Aleteia logoAleteia logo
Friday 25 June |
Saint of the Day: Bl. John the Spaniard
home iconSpirituality
line break icon

What is “viaticum” in the Catholic Church?


Robert Cheaib | Pixabay

Philip Kosloski - published on 06/23/20

Viaticum is a term used for the reception of Holy Communion by a sick person on their deathbed.

Viaticum is a term developed by the Catholic Church that has a long history and much symbolism. Strictly speaking the word “viaticum” is used in the Church to denote the reception of Holy Communion by a sick person on their deathbed.

This definition is reflected in the Compendium of the Catechism of the Catholic Church.

Viaticum is the Holy Eucharist received by those who are about to leave this earthly life and are preparing for the journey to eternal life. Communion in the body and blood of Christ who died and rose from the dead, received at the moment of passing from this world to the Father, is the seed of eternal life and the power of the resurrection.

The word is derived from an ancient Mediterranean tradition of a meal shared by those setting out on a journey. The Catholic Encyclopedia explains the rich history of this word.

Among the ancient Greeks the custom prevailed of giving a supper to those setting out on a journey. This was called hodoiporion “Convivium, quod itineris comitibus præbetur” (Hedericus, “Lex. græc-lat.”). The provision of all things necessary for such a journey, viz. food, money, clothes, utensils and expense, was called ephodion. The adjectival equivalent in Latin of both these words is viaticus, i.e. “of or pertaining to a road or journey.”

For this reason “viaticum” is often referred to as “food for the journey,” in reference to the spiritual food of the Eucharist and the journey into Everlasting Life.

The essential rite of “viaticum” is distributing Holy Communion to an individual in danger of death, but is often preceded by the sacraments of anointing of the sick and confession.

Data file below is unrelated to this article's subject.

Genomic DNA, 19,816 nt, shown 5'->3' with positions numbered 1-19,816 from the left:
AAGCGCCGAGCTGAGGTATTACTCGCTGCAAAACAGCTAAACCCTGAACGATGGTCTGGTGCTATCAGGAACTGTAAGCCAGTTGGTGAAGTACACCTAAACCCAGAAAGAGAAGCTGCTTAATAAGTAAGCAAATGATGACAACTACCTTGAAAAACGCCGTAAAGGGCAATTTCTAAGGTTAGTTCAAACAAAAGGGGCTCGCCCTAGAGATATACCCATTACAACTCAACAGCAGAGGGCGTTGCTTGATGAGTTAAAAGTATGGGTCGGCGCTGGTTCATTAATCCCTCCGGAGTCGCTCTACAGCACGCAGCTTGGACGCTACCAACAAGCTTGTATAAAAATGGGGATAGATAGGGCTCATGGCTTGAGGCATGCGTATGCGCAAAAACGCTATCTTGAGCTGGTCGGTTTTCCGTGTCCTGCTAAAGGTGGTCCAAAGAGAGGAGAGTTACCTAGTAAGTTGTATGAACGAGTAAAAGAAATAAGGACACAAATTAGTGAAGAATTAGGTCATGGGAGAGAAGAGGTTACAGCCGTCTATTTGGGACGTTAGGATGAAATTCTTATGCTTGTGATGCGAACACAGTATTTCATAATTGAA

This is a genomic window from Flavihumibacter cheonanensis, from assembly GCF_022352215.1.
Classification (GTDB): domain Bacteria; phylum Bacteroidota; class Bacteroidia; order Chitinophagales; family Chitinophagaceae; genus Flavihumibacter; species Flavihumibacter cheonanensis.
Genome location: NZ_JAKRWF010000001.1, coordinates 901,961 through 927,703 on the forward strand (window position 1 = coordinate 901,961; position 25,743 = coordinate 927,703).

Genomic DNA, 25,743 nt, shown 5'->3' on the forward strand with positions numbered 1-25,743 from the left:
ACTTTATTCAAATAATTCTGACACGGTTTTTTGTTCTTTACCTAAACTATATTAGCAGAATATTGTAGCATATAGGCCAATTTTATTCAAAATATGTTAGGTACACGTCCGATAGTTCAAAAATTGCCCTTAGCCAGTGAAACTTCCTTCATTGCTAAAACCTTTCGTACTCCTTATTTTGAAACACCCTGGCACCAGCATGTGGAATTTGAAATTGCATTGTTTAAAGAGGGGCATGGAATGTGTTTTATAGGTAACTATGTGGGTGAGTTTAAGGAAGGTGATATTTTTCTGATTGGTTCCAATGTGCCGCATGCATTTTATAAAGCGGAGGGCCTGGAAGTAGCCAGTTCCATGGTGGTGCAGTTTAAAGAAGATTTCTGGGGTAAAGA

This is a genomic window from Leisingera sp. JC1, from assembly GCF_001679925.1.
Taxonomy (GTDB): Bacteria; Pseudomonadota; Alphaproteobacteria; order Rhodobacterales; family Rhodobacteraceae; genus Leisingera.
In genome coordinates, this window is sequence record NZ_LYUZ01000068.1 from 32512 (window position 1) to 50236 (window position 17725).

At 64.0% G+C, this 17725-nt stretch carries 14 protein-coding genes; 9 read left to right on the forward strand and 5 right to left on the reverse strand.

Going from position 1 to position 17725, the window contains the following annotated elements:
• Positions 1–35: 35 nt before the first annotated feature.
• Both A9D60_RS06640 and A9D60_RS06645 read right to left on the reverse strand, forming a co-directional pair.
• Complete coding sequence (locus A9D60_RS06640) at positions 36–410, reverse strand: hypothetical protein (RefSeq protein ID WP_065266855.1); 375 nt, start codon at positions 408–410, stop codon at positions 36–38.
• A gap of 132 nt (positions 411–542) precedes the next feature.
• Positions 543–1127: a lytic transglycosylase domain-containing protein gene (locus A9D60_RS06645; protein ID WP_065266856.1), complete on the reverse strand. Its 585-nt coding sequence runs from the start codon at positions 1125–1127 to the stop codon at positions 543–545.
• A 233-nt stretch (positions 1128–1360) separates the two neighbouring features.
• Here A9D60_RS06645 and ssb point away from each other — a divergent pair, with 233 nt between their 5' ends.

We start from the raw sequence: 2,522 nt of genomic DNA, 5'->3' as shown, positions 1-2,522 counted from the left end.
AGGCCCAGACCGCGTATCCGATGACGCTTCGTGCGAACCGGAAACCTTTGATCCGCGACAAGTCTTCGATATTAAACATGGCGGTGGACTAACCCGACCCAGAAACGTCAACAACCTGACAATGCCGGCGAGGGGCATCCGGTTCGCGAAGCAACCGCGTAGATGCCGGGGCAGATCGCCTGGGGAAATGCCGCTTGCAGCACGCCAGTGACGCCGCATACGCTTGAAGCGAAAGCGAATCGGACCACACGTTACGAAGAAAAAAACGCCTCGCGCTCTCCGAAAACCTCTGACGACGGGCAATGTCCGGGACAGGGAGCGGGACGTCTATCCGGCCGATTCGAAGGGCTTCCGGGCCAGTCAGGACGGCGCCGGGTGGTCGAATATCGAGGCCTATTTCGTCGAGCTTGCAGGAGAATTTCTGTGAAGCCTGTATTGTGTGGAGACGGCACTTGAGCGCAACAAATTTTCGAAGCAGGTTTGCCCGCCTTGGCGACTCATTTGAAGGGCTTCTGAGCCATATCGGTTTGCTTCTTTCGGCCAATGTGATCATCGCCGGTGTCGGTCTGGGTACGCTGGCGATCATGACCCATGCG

The word has a rich and beautiful history and illustrates in a poetic way the passage from this life to the next, taking with us the spiritual food we need.

Read more:
What is the Apostolic Pardon?


Read more:
How to use a sick-call crucifix

Support Aleteia!

If you’re reading this article, it’s thanks to the generosity of people like you, who have made Aleteia possible.

Here are some numbers:

  • 20 million users around the world read every month
  • Aleteia is published every day in seven languages: English, French, Italian, Spanish, Portuguese, Polish, and Slovenian
  • Each month, readers view more than 50 million pages
  • Nearly 4 million people follow Aleteia on social media
  • Each month, we publish 2,450 articles and around 40 videos
  • We have 60 full time staff and approximately 400 collaborators (writers, translators, photographers, etc.)

As you can imagine, these numbers represent a lot of work. We need you.

Support Aleteia with as little as $1. It only takes a minute. Thank you!

Daily prayer
And today we celebrate...

Top 10
Philip Kosloski
Padre Pio’s favorite prayer of petition
Philip Kosloski
Prayers to be said at the elevation of the host at Mass
Bret Thoman, OFS
What Padre Pio saw in the Spanish Flu of 1918
Eric Clapton, Luciano Pavarotti, East London Gospel Choir
J-P Mauro
Hear Clapton and Pavarotti sing a prayer to the “Holy Mothe...
Theresa Civantos Barber
Celebrate “summer Christmas” with these 5 traditions ...
Cecilia Zinicola
The best method for transforming annoyance and frustration
John Burger
Parents of Amazon CEO donate $12 million to Catholic school
See More
Get Aleteia delivered to your inbox. Subscribe here.